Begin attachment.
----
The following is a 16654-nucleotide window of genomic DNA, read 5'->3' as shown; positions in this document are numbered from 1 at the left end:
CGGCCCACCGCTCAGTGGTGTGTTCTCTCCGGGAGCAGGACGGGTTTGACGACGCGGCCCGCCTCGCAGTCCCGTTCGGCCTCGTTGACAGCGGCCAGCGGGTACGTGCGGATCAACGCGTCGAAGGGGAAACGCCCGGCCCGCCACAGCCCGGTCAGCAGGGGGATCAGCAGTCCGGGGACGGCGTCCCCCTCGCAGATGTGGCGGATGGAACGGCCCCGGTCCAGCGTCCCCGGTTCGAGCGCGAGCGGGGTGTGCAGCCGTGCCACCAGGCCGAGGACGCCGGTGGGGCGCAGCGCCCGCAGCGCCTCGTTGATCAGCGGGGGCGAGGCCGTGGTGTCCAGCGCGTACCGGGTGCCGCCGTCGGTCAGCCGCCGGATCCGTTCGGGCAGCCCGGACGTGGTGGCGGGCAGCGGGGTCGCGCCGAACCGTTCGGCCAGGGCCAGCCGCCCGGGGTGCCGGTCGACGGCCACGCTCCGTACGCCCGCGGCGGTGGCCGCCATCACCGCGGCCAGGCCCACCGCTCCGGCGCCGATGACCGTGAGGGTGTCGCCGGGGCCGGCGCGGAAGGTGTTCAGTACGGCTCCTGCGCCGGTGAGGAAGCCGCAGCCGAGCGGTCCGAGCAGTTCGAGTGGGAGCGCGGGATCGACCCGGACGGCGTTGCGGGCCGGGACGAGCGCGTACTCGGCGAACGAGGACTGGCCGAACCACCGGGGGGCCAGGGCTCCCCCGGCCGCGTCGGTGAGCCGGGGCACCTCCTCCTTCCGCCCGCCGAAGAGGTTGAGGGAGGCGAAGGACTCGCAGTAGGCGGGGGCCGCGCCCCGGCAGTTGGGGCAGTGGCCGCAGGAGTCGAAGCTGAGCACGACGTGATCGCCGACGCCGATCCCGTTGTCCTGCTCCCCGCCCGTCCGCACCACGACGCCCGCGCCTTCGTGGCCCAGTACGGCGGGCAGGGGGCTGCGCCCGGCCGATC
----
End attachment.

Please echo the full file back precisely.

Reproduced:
The following is a 16654-nucleotide window of genomic DNA, read 5'->3' as shown; positions in this document are numbered from 1 at the left end:
CGGCCCACCGCTCAGTGGTGTGTTCTCTCCGGGAGCAGGACGGGTTTGACGACGCGGCCCGCCTCGCAGTCCCGTTCGGCCTCGTTGACAGCGGCCAGCGGGTACGTGCGGATCAACGCGTCGAAGGGGAAACGCCCGGCCCGCCACAGCCCGGTCAGCAGGGGGATCAGCAGTCCGGGGACGGCGTCCCCCTCGCAGATGTGGCGGATGGAACGGCCCCGGTCCAGCGTCCCCGGTTCGAGCGCGAGCGGGGTGTGCAGCCGTGCCACCAGGCCGAGGACGCCGGTGGGGCGCAGCGCCCGCAGCGCCTCGTTGATCAGCGGGGGCGAGGCCGTGGTGTCCAGCGCGTACCGGGTGCCGCCGTCGGTCAGCCGCCGGATCCGTTCGGGCAGCCCGGACGTGGTGGCGGGCAGCGGGGTCGCGCCGAACCGTTCGGCCAGGGCCAGCCGCCCGGGGTGCCGGTCGACGGCCACGCTCCGTACGCCCGCGGCGGTGGCCGCCATCACCGCGGCCAGGCCCACCGCTCCGGCGCCGATGACCGTGAGGGTGTCGCCGGGGCCGGCGCGGAAGGTGTTCAGTACGGCTCCTGCGCCGGTGAGGAAGCCGCAGCCGAGCGGTCCGAGCAGTTCGAGTGGGAGCGCGGGATCGACCCGGACGGCGTTGCGGGCCGGGACGAGCGCGTACTCGGCGAACGAGGACTGGCCGAACCACCGGGGGGCCAGGGCTCCCCCGGCCGCGTCGGTGAGCCGGGGCACCTCCTCCTTCCGCCCGCCGAAGAGGTTGAGGGAGGCGAAGGACTCGCAGTAGGCGGGGGCCGCGCCCCGGCAGTTGGGGCAGTGGCCGCAGGAGTCGAAGCTGAGCACGACGTGATCGCCGACGCCGATCCCGTTGTCCTGCTCCCCGCCCGTCCGCACCACGACGCCCGCGCCTTCGTGGCCCAGTACGGCGGGCAGGGGGCTGCGCCCGGCCGATC